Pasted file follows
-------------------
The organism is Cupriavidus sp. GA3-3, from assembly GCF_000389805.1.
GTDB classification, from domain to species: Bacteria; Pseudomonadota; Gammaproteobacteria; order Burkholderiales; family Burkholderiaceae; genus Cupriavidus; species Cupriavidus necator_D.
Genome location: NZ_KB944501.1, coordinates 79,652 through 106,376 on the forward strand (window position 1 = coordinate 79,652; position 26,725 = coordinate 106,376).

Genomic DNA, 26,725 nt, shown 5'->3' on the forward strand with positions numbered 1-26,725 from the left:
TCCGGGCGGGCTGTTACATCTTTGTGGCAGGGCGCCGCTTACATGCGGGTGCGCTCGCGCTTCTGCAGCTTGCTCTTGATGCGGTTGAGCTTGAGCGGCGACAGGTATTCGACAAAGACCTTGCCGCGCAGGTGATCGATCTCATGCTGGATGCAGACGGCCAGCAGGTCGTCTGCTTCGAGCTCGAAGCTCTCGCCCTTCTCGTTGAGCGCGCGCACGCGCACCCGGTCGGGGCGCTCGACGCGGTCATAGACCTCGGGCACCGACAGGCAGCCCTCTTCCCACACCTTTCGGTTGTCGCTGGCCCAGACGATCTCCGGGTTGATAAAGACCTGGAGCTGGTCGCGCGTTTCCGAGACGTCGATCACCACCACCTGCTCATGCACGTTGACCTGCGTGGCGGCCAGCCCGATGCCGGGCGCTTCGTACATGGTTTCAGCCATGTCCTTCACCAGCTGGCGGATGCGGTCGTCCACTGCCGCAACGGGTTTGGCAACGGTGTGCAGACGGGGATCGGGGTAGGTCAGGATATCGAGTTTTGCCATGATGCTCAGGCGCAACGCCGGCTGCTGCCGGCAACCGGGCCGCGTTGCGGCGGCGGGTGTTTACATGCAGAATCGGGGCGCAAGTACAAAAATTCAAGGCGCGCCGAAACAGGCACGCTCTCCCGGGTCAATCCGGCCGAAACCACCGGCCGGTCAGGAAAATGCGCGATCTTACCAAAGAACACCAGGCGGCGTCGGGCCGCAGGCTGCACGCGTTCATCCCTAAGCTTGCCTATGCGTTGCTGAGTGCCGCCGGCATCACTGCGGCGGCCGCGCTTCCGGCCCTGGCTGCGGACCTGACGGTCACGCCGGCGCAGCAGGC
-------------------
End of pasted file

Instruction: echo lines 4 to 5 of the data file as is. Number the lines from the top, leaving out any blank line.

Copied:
Genomic DNA, 26,725 nt, shown 5'->3' on the forward strand with positions numbered 1-26,725 from the left:
TCCGGGCGGGCTGTTACATCTTTGTGGCAGGGCGCCGCTTACATGCGGGTGCGCTCGCGCTTCTGCAGCTTGCTCTTGATGCGGTTGAGCTTGAGCGGCGACAGGTATTCGACAAAGACCTTGCCGCGCAGGTGATCGATCTCATGCTGGATGCAGACGGCCAGCAGGTCGTCTGCTTCGAGCTCGAAGCTCTCGCCCTTCTCGTTGAGCGCGCGCACGCGCACCCGGTCGGGGCGCTCGACGCGGTCATAGACCTCGGGCACCGACAGGCAGCCCTCTTCCCACACCTTTCGGTTGTCGCTGGCCCAGACGATCTCCGGGTTGATAAAGACCTGGAGCTGGTCGCGCGTTTCCGAGACGTCGATCACCACCACCTGCTCATGCACGTTGACCTGCGTGGCGGCCAGCCCGATGCCGGGCGCTTCGTACATGGTTTCAGCCATGTCCTTCACCAGCTGGCGGATGCGGTCGTCCACTGCCGCAACGGGTTTGGCAACGGTGTGCAGACGGGGATCGGGGTAGGTCAGGATATCGAGTTTTGCCATGATGCTCAGGCGCAACGCCGGCTGCTGCCGGCAACCGGGCCGCGTTGCGGCGGCGGGTGTTTACATGCAGAATCGGGGCGCAAGTACAAAAATTCAAGGCGCGCCGAAACAGGCACGCTCTCCCGGGTCAATCCGGCCGAAACCACCGGCCGGTCAGGAAAATGCGCGATCTTACCAAAGAACACCAGGCGGCGTCGGGCCGCAGGCTGCACGCGTTCATCCCTAAGCTTGCCTATGCGTTGCTGAGTGCCGCCGGCATCACTGCGGCGGCCGCGCTTCCGGCCCTGGCTGCGGACCTGACGGTCACGCCGGCGCAGCAGGC